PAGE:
The nonprofit, member-run health insurance plans created by the Affordable Care Act are in a world of trouble.
Twelve of the nation’s 23 Consumer Operated and Oriented Plans, known as co-ops, won’t provide coverage in 2016 after collapsing under the weight of low enrollment, financial problems and a host of technical and operational issues.
Michigan’s co-op, Consumers Mutual Insurance of Michigan, crashed earlier this week. While New York’s co-op, Health Republic Insurance of New York, announced last week it would close a month earlier than expected, on Nov. 30, because of a lack of operating funds.
The closures have left some 550,000 plan members to find new coverage for 2016 and there’s concern that other co-ops with shaky finances could also collapse. The problem has opened a fresh new political wound for Obamacare. Republicans, who have tried repeatedly to repeal the law, say the Obama administration didn’t properly vet co-ops or act quickly enough when warning signs of failure first appeared.
They now worry that the federal government won’t be able to recoup $1.1 billion in federal loans that failed co-ops received.
“The model was fundamentally unsound from the start,” Rep. Michael Burgess, R-Texas, said Thursday during a hearing before the House Energy and Commerce Subcommittee on Oversight and Investigations. “It was another example of the administration’s desire to conduct dangerous experiments with our nation’s health care.”
The government should pursue all means to get back federal loan dollars from failing co-ops, according to written testimony on Thursday from Gloria Jarmon, an official with the Department of Health and Human Services’ Office of Inspector General.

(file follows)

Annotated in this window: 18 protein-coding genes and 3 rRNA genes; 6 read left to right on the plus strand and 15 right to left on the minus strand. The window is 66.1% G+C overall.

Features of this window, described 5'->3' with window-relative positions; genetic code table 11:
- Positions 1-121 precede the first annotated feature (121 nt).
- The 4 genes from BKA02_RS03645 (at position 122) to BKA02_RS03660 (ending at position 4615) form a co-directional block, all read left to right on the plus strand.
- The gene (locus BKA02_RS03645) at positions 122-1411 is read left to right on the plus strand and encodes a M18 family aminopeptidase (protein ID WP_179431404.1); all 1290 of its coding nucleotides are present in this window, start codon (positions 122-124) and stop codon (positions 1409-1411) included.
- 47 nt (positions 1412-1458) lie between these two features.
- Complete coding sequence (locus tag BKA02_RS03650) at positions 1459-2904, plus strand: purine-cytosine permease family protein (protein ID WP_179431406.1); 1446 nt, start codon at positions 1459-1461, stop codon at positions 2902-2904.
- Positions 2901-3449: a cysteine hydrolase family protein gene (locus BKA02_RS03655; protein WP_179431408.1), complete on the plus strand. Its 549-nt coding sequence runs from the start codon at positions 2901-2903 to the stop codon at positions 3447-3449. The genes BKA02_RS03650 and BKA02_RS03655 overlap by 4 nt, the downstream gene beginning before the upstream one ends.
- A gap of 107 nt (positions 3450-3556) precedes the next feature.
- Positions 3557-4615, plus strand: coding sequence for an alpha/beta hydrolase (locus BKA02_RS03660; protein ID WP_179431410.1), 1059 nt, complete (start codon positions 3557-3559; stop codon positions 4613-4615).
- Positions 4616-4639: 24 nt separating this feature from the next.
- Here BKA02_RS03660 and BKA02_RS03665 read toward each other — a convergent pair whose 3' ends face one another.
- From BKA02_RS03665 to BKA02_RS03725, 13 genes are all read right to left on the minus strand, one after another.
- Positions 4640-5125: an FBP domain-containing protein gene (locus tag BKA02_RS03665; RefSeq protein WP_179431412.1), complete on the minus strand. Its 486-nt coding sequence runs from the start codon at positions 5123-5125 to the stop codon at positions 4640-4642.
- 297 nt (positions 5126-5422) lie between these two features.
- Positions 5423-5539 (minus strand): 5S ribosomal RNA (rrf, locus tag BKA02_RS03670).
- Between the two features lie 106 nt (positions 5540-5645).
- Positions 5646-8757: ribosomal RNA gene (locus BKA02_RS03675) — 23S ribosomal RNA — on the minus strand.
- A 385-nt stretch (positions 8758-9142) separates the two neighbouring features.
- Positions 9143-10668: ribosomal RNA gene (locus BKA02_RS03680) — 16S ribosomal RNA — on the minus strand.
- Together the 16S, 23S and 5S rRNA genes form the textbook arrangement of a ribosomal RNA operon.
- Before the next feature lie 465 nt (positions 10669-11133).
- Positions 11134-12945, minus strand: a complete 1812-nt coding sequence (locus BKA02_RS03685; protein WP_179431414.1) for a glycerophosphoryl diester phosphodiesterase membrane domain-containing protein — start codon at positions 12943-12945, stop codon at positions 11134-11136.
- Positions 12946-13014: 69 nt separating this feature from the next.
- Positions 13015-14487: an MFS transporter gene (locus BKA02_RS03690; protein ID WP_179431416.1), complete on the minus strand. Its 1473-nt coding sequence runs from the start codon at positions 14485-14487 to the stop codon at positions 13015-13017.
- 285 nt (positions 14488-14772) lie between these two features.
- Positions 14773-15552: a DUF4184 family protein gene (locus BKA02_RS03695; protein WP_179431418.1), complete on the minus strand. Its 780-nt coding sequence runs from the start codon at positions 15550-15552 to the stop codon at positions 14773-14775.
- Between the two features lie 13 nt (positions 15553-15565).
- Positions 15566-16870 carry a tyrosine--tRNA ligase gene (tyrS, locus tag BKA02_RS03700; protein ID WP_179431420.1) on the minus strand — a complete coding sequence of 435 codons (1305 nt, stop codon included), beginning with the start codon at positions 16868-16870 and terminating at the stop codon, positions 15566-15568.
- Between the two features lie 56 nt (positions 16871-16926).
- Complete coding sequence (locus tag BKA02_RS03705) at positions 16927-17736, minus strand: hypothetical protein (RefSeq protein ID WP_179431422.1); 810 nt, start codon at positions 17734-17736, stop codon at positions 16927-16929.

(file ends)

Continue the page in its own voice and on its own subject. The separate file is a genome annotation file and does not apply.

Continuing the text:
“This would include the option to terminate loan agreements, which would require the co-op to forfeit all unused loan funds,” Jarmon said in her statement. “This may allow (HHS) to recover some portion of the loan,” noting that the co-ops would resolve other outstanding debts before repaying federal loans.
Democrats say the co-ops’ financial problems stem from efforts by Republican lawmakers to cut Obamacare funding, which spelled doom for the newly formed insurers as they tried to compete with larger, more established and better-funded insurers.
“Many of the fledgling co-ops simply do not have the capital to absorb this (funding) unpredictability, which contributes to the failures we’ve been seeing,” Rep. Jim McDermott, D-Wash., said at a similar hearing Tuesday before the House Ways and Means Subcommittee on Health. “It is not a problem with co-ops. It’s a direct consequence of Republican sabotage."
In testimony on Thursday, John Morrison, vice chair of Montana’s co-op, said both Congress and the Obama administration contributed to the co-ops’ struggles by changing their federal grants to loans, cutting their funding and making co-op reserve requirements higher than those for other insurers.
Created to give consumers more coverage options and to stir competition among insurers, co-ops also faced the challenge of having to build new provider networks and having no previous claims experiences to base their pricing on.